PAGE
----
Royals’ Mourning of Ventura Reminds Angels of Nick Adenhart

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Updated: April 14, 2017

This weekend the Angels are squaring off against the Kansas City Royals. Alas, their competitor is currently undergoing a sensation that defies words. Occasionally, words are not enough. To use a common term like “heartbroken” does not seem to cut it. It is because the Royals are currently in a state of mourning.

The Royals had their home opener this week. But it differed from past home openers. That is for sure. A vibe that carried with it no true traces of happiness or renewal. In the air echoed a breeze of melancholy proportions. At that home opener, the mother of the recently deceased Yordano Ventura threw out the ceremonial first pitch. Earlier this year, her son was killed in a devastating car accident. News no mother ever wishes to hear. News no one in general ever desires to hear.

Alas, it is something the Halos can resonate with all too well. In the earlier stages of 2009, the AL West ball club discovered news that was similarly devastating. Flat out devastating. It is information that can never really soak in. Regardless of the effort exerted, it is the kind of thing that is incomprehensible. After he made his first start of the young season, righty Nick Adenhart’s life was taken from his in the same manner Ventura’s was. Considering the Angels still think about Nick, the Royals’ grieving process should likewise carry no timetable.

In a recent article from The Los Angeles Times, Mike Scioscia reflects on the event that traumatized the team he has led for so long.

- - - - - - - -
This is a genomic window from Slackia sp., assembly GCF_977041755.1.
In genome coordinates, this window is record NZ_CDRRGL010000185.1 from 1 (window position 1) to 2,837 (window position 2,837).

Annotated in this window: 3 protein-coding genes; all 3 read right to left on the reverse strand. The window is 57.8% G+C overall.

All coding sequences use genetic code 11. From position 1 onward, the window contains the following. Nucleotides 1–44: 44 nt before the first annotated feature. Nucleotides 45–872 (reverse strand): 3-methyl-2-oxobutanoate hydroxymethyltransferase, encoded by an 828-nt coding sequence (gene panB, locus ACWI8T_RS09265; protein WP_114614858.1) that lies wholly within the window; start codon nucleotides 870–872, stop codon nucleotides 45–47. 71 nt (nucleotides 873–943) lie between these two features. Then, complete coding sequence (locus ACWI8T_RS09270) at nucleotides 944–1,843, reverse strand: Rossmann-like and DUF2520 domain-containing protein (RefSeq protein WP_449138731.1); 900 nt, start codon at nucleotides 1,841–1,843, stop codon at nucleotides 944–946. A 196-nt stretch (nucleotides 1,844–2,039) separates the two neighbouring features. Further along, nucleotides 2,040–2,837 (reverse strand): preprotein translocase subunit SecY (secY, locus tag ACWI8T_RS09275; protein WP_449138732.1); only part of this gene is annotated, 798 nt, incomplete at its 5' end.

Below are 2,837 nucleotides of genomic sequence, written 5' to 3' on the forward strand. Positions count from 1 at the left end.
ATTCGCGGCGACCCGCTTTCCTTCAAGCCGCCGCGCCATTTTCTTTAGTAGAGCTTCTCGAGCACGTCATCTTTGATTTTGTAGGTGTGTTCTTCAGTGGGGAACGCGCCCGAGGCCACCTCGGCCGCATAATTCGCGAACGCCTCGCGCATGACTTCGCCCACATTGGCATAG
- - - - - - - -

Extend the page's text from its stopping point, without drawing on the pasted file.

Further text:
“‘It was tough,’ Manager Mike Scioscia said. ‘It’s still difficult, when you think about a family that has all their holiday dinners and there’s an empty chair. That’s who’s really affected the most. We lost a friend and we lost a player, and you feel like he’s your son when these guys are on the team. It took some time. It took a lot of time.’”

Scioscia hits the nail right on the head in his assessment of the whole situation. Adenhart’s connection with the organization itself can never be discounted. However, the family element is one that simply drowns the spirits. It is a void that can never be replaced no matter how hard it is yearned for. Scioscia dives into this in further details, and explains how Adenhart’s memory is still being handled to this very day.

“‘Believe me, we pray for Nick and his family,’ Scioscia said. ‘Every year, we take a collection in spring training and give it to his foundation. We have an award for our best pitcher in his honor. As difficult as it is, these are some ways we try to cope with it and try to move on. It takes time. We have great memories of Nick and the type of kid he was. It’s always going to be with us.’”

Such slivers of information speak to how hard it is for anyone in general to lose someone. But it also sheds light on the fact that baseball is a sport that is, well, more than a sport. It is game centered on togetherness. That component can never be extinguished. It is precisely what made that 2009 Halos’ squad so special to behold. They essentially dedicated that year to Adenhart.

“‘That group of guys was a special team in ’09,’ Scioscia said. ‘They embraced Nick’s family. They embraced honoring Nick in a lot of different ways, from bringing his jersey with us on the road to going out when we clinched to where his number was on the wall and taking a team picture. Those were special moments.’”

With all of that out there, the Royals should be embraced as well. Embraced like a child embraces his or her teddy bear when taking a nap. Times like these seem unfair. Illogical. It is all so very true. All that the Halos can perhaps say right now to their fellow competitor is something akin to the following: “You are not alone.”

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